Saturday 18 September 2010

Review: Scarlett Dedd by Cathy Brett

You're dead Scarlett...

Previously a poor taste jibe from school frenemies, now a statement of fact.

Scarlett is absolutely mortified (in more ways than one) to discover that she's accidentally killed herself while trying to get out of a school trip. Even worse, she's taken her entire family with her.

Life as a ghost is pretty dull - if only some of her friends were dead too...

It is rare that I will read a book that I am unsure about before I even pick it up, however I had picked up such a great buzz from other reviewers about Cathy Brett's previous book, Ember Fury, that when Headline asked me if I would like a copy I quickly said yes. Why was I unsure about Scarlett Dedd? Well this is not the sort of book I would normally read and as far as this blog is concerned I just wasn't sure whether it would appeal to boys or not. However, my concerns were unfounded - this definitely has boy appeal, although I would like to add that it may not appeal to all boys. If you love non-stop action and death-defying adventure in your stories then this probably is not the book for you. If instead (or as well) like stories that are quirky, laugh-out-loud funny, and also somewhat morbid in a Tim Burton / Addams Family kind of way, with plenty of Shaun of the Dead style comedy gore, then this may just be the book for you. It will also have an appeal to many reluctant readers as it is a fascinating hybrid of novel, graphic novel and blog entires, with pretty much some form of image on almost every double-page spread, all drawn by the author herself.

Cathy Brett has been, amongst many other things, a fashion designer, a theatrical scenic artist and these days a lecturer in design, and she claims that she "unashamedly plunders her students' lives for sensational storylines and characters". As a teacher myself I can well believe this - some of the things that go on in this book are simply too good to be totally fictional - and whatsmore, despite the ghostly subject of the book, the teenagers in the story are more real than most you will find in YA literature these days. These characters actually mess around like real-life teenagers, often being exceedingly immature and doing all kinds of hilarious things. If you're like me, your teenage years are not (ok... for me it is a case of were not) made up of foiling dastardly plots to take over the world, or having to act mature incredibly quickly in order to cope with whatever awful event has been thrown at them by the author. This is such a breath of fresh air.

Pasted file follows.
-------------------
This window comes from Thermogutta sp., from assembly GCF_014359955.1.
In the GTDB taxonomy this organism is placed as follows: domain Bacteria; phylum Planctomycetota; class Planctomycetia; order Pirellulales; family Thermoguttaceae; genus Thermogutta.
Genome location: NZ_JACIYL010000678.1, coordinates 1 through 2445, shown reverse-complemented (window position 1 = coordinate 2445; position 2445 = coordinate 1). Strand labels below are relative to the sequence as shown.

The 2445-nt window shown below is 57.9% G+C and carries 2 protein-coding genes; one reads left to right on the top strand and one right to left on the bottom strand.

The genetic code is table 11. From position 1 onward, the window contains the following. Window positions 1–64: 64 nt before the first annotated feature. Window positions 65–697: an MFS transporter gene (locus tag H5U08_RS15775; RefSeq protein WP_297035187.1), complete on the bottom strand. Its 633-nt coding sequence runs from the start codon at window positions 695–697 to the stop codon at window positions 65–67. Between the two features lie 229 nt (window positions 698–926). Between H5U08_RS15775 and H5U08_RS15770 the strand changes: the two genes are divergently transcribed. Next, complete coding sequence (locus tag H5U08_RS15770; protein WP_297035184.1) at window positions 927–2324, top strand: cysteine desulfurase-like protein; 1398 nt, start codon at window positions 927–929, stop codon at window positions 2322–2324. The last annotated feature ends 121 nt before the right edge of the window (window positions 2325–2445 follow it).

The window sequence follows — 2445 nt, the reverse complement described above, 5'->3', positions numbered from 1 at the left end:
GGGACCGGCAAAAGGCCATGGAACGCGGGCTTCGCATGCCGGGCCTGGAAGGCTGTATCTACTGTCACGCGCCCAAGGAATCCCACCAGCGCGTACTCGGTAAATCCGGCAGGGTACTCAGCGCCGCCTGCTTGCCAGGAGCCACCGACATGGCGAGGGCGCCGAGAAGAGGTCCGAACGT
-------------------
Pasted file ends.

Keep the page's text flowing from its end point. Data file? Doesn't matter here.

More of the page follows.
The characters in this book are almost the stand-out element of the book. I say almost because how could anything be ranked above Ms Brett's fantastic illustrations. Here are a few as a taster:

How cool are they?

All in all this book came as an incredibly big surprise to me (I really am a typical boy when it comes to books and films - I just love a good shoot 'em up or an Indiana Jones style adventure moment). Like I said, I am not sure all action-loving boys will like it as much as I did but I hope they will give it a try. If not, then at least love it for the illustrations - it's worth buying just to look at the pictures. My thanks go to Headline for sending me a copy to review. Actually, they sent me more that one copy so watch this space for a book giveaway coming very soon (maybe even tomorrow if I have the time).